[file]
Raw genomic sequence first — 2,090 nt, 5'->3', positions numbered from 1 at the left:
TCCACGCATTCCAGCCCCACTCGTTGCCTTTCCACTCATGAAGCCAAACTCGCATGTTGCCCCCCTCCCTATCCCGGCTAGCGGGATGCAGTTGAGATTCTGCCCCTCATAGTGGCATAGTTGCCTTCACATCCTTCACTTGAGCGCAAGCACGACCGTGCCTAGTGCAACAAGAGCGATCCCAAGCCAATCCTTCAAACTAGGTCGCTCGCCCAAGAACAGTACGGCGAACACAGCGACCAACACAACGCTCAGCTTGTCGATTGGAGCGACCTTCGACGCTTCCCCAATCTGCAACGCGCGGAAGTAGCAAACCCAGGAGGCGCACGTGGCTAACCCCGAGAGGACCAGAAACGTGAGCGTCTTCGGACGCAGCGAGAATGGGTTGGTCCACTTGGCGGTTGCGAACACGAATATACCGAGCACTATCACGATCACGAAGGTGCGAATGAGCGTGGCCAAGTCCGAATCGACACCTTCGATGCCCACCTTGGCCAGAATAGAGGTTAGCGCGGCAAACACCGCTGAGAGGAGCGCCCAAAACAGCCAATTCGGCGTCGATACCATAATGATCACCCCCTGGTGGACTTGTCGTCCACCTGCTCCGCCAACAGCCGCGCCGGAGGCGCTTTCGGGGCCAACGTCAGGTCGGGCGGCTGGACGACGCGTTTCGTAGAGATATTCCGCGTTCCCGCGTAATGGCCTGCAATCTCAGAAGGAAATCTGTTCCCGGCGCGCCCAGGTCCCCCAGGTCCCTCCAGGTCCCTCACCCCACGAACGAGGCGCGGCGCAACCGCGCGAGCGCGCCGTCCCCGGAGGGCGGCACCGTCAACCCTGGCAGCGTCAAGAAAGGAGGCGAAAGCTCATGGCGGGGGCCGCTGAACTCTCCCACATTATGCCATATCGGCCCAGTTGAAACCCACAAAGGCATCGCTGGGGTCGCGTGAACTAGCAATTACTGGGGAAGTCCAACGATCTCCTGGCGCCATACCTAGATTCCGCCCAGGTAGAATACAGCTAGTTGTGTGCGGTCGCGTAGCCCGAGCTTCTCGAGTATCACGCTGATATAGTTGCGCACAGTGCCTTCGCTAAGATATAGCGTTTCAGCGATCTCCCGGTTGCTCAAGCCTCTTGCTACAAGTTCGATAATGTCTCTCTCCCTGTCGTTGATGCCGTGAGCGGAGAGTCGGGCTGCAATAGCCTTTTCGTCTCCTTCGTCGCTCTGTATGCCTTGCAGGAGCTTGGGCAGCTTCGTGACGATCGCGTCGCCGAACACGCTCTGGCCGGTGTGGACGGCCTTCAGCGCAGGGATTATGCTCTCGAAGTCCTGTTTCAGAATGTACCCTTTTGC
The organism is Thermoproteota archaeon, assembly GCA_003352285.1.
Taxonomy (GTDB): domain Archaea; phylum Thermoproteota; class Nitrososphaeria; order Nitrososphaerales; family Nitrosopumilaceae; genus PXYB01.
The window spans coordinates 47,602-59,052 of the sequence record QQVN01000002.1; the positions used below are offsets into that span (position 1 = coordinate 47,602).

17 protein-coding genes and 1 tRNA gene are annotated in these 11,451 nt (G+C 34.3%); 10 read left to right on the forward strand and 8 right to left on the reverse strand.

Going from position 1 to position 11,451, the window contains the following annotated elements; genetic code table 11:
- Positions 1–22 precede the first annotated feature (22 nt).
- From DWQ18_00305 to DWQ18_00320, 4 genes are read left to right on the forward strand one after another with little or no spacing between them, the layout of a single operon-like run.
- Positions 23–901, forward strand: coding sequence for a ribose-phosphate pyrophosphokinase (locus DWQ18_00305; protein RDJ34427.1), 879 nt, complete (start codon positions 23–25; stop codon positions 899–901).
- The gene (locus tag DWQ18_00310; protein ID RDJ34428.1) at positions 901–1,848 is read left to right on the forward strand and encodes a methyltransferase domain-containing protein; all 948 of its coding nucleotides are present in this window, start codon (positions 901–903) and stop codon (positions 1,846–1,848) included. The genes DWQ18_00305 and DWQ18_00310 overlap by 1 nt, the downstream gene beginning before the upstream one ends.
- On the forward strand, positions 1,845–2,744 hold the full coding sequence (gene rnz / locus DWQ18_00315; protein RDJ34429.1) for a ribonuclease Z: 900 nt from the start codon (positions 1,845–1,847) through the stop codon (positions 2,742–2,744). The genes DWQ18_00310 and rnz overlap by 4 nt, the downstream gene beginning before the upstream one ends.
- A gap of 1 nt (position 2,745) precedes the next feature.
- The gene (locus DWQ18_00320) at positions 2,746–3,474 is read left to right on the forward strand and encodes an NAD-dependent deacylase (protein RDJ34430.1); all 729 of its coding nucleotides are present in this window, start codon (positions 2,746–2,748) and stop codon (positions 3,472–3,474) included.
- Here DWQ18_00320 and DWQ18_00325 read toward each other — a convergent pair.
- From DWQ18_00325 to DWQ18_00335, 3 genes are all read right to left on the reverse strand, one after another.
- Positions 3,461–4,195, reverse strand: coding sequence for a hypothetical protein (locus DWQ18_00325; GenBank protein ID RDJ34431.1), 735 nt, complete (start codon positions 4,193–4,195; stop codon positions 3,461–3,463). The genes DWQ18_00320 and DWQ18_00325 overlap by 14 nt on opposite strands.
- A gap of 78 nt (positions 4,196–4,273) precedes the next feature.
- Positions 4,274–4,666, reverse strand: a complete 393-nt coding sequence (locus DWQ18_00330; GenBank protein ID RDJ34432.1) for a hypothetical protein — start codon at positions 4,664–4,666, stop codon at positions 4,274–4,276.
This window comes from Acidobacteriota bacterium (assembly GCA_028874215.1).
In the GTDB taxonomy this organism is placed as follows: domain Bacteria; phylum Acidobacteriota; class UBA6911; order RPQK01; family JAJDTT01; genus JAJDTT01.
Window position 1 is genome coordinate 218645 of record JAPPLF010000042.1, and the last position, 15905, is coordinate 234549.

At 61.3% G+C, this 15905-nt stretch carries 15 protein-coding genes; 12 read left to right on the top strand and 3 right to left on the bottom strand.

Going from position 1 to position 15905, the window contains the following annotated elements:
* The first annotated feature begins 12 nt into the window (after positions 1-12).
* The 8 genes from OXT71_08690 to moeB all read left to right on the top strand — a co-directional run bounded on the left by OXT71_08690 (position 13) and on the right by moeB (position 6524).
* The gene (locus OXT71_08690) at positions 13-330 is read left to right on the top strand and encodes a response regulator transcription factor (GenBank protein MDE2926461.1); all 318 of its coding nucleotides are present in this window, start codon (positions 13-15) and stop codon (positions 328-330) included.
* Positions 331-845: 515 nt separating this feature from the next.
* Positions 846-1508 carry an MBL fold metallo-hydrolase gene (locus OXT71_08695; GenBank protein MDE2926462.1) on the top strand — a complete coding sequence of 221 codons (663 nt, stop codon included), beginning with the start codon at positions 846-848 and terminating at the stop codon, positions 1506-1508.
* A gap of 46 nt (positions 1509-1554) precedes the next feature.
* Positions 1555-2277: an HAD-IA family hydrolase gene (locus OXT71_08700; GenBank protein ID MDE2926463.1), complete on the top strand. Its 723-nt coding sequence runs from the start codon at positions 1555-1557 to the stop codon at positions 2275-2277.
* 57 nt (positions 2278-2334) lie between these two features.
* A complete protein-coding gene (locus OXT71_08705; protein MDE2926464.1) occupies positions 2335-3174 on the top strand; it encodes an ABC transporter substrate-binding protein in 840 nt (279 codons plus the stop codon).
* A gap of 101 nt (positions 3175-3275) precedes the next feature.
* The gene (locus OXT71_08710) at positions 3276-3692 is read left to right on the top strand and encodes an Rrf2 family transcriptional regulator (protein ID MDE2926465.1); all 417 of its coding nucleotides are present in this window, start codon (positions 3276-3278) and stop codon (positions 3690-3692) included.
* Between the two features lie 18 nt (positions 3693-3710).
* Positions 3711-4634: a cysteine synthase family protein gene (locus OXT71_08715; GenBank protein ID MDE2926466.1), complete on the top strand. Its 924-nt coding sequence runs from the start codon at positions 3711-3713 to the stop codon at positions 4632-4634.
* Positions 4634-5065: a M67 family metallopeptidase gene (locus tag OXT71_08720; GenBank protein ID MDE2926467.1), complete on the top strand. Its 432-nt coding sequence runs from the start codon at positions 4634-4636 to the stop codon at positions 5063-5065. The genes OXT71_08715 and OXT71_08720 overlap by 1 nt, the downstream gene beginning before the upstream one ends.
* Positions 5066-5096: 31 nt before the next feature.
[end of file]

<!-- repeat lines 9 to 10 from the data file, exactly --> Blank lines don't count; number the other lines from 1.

- From DWQ18_00305 to DWQ18_00320, 4 genes are read left to right on the forward strand one after another with little or no spacing between them, the layout of a single operon-like run.
- Positions 23–901, forward strand: coding sequence for a ribose-phosphate pyrophosphokinase (locus DWQ18_00305; protein RDJ34427.1), 879 nt, complete (start codon positions 23–25; stop codon positions 899–901).